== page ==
Jay Strubberg: "The late Justice Ruth Bader Ginsburg will lie in state today at the U.S. Capitol. Newsy's Katherine Biek joins me now to talk about the tributes. Katherine, what does it mean to lie in state? And why is this distinction especially significant for Ginsburg?"
Katherine Biek: "Well, the tradition of lying in state is mostly reserved for government officials, Jay. And it refers to the short amount of time those officials' caskets are displayed at either the U.S. Capitol or another government building at the state level. Ginsburg will not only be the first woman to lie in state, she's also the first Jewish American to do so. And it's a fitting tribute for a woman who was considered a trailblazer by so many."
Laura French: "We owe her a tremendous debt in terms of what she did to pursue equal rights for men and women, gay and lesbian individuals, really every single American."
Biek: "Now, before Ginsburg, only 34 men have been honored at the Capitol in this way since 1852. Many have been U.S. presidents, congressional lawmakers, soldiers and military commanders. The last person so honored was the late Georgia congressman and civil rights icon John Lewis, who passed away back in July. And the only other Supreme Court justice to lie in state has been William Howard Taft, who served as the chief justice after he served one term as president. Now, if you remember, Rosa Parks was honored at the Capital following her death in 2005. But since she was a private citizen and not a government of official, she was considered to be lying in honor and not lying in state Jay."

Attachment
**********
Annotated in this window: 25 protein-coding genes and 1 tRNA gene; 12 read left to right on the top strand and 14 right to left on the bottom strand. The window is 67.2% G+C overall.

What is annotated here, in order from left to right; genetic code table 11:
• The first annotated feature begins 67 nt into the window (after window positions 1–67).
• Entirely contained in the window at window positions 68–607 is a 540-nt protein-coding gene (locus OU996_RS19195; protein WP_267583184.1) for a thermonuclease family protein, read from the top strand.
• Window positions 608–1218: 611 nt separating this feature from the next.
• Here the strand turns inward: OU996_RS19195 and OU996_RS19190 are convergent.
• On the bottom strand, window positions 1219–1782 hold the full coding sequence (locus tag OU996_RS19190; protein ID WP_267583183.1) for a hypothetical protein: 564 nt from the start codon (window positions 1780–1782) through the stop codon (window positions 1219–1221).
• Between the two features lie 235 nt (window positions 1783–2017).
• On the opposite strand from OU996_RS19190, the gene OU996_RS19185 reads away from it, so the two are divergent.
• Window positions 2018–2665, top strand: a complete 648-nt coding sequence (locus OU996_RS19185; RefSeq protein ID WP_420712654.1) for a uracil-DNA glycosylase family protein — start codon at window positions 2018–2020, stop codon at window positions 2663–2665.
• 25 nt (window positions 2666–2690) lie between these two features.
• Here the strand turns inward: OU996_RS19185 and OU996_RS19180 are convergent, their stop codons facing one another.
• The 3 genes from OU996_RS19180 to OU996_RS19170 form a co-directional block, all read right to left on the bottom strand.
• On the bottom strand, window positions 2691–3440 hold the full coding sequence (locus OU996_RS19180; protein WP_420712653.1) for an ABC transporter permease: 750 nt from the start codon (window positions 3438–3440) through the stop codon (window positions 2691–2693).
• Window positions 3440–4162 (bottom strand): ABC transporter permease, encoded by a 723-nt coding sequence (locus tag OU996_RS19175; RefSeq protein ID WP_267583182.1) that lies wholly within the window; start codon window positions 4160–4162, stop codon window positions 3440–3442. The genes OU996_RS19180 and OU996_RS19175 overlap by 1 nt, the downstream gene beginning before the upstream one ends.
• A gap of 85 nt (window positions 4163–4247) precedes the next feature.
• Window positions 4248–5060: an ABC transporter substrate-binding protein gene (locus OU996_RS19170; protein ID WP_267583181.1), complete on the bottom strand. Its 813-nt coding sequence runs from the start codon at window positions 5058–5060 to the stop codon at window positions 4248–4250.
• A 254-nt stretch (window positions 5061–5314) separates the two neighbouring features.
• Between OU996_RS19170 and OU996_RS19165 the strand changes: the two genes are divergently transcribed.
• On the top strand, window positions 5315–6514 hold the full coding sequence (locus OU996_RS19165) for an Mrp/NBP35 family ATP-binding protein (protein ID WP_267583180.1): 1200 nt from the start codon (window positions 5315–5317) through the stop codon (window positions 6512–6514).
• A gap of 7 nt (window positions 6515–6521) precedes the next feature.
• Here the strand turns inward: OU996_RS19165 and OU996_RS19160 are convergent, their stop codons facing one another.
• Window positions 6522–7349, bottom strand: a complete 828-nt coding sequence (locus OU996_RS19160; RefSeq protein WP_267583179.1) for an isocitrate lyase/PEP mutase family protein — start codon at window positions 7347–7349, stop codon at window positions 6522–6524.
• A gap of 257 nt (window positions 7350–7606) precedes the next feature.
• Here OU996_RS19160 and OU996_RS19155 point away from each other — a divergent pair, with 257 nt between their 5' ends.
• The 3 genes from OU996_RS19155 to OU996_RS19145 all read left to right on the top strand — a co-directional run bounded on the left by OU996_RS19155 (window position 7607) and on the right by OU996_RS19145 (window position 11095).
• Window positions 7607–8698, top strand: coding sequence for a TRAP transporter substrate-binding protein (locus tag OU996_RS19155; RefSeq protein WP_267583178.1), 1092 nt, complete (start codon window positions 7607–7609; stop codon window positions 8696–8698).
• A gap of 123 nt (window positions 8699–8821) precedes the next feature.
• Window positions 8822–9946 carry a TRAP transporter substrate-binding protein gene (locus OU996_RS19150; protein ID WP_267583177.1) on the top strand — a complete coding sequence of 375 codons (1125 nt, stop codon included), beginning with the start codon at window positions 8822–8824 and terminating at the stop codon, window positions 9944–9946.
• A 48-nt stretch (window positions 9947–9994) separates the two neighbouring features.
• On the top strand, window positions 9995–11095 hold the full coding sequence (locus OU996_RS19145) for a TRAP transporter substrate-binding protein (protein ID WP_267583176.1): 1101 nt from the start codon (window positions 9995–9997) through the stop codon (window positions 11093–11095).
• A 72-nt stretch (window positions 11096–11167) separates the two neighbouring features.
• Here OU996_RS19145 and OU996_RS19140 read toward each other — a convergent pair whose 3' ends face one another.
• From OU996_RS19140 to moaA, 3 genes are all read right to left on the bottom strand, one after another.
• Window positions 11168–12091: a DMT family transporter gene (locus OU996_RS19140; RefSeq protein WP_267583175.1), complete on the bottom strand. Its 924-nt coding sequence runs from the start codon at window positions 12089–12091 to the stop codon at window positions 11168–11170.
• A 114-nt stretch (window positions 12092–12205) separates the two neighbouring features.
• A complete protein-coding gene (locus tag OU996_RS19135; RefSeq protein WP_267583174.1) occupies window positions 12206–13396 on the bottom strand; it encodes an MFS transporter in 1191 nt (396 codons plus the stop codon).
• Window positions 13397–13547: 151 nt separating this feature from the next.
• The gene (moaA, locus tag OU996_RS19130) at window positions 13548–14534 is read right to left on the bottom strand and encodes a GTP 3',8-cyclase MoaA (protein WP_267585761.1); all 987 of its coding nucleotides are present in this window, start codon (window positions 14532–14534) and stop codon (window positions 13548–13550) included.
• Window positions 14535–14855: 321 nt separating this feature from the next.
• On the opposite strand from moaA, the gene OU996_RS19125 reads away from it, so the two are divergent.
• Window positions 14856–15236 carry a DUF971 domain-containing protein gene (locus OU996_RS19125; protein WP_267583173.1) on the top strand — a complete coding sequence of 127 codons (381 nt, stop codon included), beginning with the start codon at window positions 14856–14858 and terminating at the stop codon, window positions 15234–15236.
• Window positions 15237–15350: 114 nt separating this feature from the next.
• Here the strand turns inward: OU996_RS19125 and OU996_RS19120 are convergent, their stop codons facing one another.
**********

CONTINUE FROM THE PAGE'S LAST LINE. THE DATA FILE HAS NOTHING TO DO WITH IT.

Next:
Strubberg: "Yeah, Katherine, it really just speaks to Ginsburg's impact not just on the legal system but the country as a whole. This titan in the push for gender equality. Katherine Biek. Thank you."